Retain Your Wonder 2

I saw Wonder Woman for the third time this weekend. Was it the best movie I’ve ever seen? Nope. However, it has messages that speak loudly into my “today” and those messages keep me coming back for more.

My take-away from my latest viewing? Retain your wonder. Looking into the eyes of the young ladies with me, I saw wonder. What is that, specifically? A feeling of surprise mingled with admiration, caused by something beautiful, unexpected, unfamiliar, or inexplicable. The excitement in their eyes as they shared what inspired them about what they saw brought me joy. In this technological age, we rarely take time to look into each other’s eyes to see what’s not being said. (Partially because most folks are looking down at their devices!)

Where has the wonder gone? In these, the days of having so much information at our fingertips, we’ve grown impatient and are easily dissatisfied. We use search engines to figure out how things work and see what others said about something we’re considering for purchase. We make important decisions based upon others’ reviews, not our gut. And, we miss out on the wonder that comes from taking chances and exposure to new things.

When Diana (aka, Wonder Woman) left her familiar place, she was full of curiosity. While strikingly beautiful, intelligent and possessing immense strength and ability, she retained her wonder-she was open and present. With that, she also remained confident in her ability to affect change in this new world. To those in the “know,” she appeared naïve. That’s one potential pitfall in retaining your wonder.

Also, some outcomes will be contrary to your original perception and the realization of truth can bring pain. But does it pay to extinguish hope and predict disappointment, rather than be surprised by it? Perhaps I’m as naïve as she seemed, but I’ve grown weary of anticipating the worst and being surprised by better. That’s a defense mechanism fueled by mistrust and faithlessness, and I’m determined to resist it.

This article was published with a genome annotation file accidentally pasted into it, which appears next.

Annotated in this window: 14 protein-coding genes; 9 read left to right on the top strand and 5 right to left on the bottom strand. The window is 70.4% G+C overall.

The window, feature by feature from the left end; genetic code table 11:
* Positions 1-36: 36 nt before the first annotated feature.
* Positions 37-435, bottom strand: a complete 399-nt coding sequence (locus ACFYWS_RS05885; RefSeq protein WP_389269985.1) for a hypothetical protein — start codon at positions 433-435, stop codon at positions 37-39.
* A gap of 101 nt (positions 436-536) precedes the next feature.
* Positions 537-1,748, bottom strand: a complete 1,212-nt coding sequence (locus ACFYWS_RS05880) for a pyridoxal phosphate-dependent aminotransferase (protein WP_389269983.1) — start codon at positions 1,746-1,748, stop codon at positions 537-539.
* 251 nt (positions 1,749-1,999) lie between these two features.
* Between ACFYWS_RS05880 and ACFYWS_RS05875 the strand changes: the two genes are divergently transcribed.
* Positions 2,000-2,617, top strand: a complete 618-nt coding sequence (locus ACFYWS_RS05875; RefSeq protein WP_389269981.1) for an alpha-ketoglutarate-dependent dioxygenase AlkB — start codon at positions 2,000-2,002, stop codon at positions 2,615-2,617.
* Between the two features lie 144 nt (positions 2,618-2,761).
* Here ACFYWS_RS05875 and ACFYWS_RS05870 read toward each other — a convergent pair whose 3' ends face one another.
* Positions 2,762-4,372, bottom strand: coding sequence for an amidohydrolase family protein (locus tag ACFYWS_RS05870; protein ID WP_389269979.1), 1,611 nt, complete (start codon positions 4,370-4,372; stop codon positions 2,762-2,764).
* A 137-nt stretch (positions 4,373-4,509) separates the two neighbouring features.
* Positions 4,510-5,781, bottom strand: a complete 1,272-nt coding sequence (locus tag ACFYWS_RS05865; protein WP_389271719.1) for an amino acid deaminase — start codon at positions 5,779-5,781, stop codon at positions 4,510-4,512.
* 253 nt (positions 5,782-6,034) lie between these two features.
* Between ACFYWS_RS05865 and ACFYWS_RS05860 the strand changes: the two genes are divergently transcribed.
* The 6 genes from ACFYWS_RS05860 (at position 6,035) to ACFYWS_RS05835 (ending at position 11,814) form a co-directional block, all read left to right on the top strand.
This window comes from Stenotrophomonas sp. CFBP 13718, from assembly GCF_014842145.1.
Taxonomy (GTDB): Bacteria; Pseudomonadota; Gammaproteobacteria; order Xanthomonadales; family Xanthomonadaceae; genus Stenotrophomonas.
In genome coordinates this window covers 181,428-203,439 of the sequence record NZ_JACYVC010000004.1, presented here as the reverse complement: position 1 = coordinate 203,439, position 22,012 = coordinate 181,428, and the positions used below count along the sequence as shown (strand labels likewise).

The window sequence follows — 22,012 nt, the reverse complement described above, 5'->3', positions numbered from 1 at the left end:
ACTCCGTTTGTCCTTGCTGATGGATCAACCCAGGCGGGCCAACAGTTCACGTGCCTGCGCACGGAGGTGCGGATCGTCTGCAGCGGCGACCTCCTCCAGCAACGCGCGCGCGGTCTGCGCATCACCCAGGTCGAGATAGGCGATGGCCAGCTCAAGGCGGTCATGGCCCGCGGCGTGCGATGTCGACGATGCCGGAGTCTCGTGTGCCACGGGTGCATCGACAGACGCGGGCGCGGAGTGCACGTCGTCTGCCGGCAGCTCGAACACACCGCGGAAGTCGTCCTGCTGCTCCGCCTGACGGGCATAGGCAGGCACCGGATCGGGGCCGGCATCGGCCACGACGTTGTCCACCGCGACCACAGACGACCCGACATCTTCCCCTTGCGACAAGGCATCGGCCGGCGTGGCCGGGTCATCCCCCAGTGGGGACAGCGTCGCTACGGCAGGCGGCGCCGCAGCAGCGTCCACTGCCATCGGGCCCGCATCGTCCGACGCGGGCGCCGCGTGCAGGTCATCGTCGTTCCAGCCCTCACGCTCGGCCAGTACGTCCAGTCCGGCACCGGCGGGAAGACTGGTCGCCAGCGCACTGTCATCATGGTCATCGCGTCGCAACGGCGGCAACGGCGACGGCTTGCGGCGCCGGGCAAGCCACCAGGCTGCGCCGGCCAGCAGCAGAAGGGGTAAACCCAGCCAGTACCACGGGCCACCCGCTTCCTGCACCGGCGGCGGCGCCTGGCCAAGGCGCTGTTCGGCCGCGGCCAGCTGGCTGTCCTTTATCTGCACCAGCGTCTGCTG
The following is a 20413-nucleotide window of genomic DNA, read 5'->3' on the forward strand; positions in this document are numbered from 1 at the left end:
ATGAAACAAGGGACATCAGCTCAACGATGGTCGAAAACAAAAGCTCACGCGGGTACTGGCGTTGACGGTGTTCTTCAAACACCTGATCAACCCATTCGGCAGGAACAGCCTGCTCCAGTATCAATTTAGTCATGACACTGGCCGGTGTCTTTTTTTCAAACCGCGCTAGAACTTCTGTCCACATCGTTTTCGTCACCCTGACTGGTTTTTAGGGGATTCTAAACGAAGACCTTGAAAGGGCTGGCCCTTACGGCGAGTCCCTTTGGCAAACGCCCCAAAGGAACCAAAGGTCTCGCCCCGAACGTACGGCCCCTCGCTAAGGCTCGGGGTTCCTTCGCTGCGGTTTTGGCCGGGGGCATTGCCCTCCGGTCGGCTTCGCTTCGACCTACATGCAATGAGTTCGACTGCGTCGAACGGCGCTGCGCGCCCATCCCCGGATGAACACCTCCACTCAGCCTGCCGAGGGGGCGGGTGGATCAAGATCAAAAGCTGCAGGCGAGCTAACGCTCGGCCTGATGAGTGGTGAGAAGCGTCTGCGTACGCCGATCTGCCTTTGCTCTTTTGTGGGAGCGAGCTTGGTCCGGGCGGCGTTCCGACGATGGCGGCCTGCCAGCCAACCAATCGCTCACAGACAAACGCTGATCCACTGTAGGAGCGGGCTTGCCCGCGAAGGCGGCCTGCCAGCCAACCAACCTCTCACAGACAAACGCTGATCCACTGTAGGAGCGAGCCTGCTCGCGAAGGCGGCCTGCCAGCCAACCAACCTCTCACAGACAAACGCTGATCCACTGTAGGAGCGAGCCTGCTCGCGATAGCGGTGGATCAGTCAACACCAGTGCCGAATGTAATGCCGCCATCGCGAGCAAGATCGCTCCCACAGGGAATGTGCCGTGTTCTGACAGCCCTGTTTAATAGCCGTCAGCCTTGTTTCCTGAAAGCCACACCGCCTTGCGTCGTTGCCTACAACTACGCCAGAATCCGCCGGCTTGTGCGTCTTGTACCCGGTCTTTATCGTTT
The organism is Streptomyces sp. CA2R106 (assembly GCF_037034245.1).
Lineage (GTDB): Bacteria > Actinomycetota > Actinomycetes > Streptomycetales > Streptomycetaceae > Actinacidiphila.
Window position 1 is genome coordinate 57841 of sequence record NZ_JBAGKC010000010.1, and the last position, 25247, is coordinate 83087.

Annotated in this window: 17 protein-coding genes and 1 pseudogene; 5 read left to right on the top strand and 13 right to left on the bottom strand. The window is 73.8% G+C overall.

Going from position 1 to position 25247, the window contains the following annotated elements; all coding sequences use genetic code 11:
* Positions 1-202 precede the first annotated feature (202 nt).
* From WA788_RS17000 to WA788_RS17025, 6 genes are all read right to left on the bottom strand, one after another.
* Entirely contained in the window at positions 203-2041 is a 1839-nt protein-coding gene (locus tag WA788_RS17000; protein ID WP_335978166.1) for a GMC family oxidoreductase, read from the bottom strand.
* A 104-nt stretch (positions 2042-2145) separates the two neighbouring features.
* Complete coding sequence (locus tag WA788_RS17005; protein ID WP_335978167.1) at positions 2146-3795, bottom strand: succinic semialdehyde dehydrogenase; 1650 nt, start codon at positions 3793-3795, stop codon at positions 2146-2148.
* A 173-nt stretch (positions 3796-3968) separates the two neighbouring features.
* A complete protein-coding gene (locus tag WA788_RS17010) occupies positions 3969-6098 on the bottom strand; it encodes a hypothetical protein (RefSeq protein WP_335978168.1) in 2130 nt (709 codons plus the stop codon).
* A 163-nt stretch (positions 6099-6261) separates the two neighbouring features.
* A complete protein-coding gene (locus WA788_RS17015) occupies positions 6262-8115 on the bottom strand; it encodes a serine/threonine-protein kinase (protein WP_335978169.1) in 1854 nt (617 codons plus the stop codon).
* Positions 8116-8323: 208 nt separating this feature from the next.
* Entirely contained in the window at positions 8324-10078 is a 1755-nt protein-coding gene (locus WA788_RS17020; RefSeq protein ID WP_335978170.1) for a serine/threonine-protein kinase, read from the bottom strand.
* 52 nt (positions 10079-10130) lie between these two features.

What can we gain by retaining wonder? I believe wonder allows us to be less ‘battle weary.’ To constantly anticipate opposition uses defensive energy before there’s a battle. There’s a posture that accompanies self-defense that’s off-putting in the absence of a fight. (Think: spending time with someone who always has their guard up!)

Wonder Woman wasn’t marred by the cares of the world or the after-effects of war; therefore, she was open. She believed in the humanity of people while remaining hopeful and optimistic about human potential. We can mimic that by maintaining a faith position, despite everything going on around us. When presented with options, we can choose respect. Where possible, we can assume positive intent. We can also choose to make peace our practice and hope our habit, so we know when to resist, versus when to fight.

That’s the beauty of wonder; a feeling of surprise mingled with admiration, caused by something unexpected. We open the door to restoration, reconciliation, and renewed hope when we don’t attempt to predetermine outcomes.

Retain your wonder. Be a “Wonder Woman.”

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2 thoughts on “Retain Your Wonder

  • Kim

    That hit home for me. I’m going through a situation , and if I’m honest, expecting a negative outcome based off of past experiences. So I may have to read this piece a few more times to really let it soak in and get my wonder back. Thanks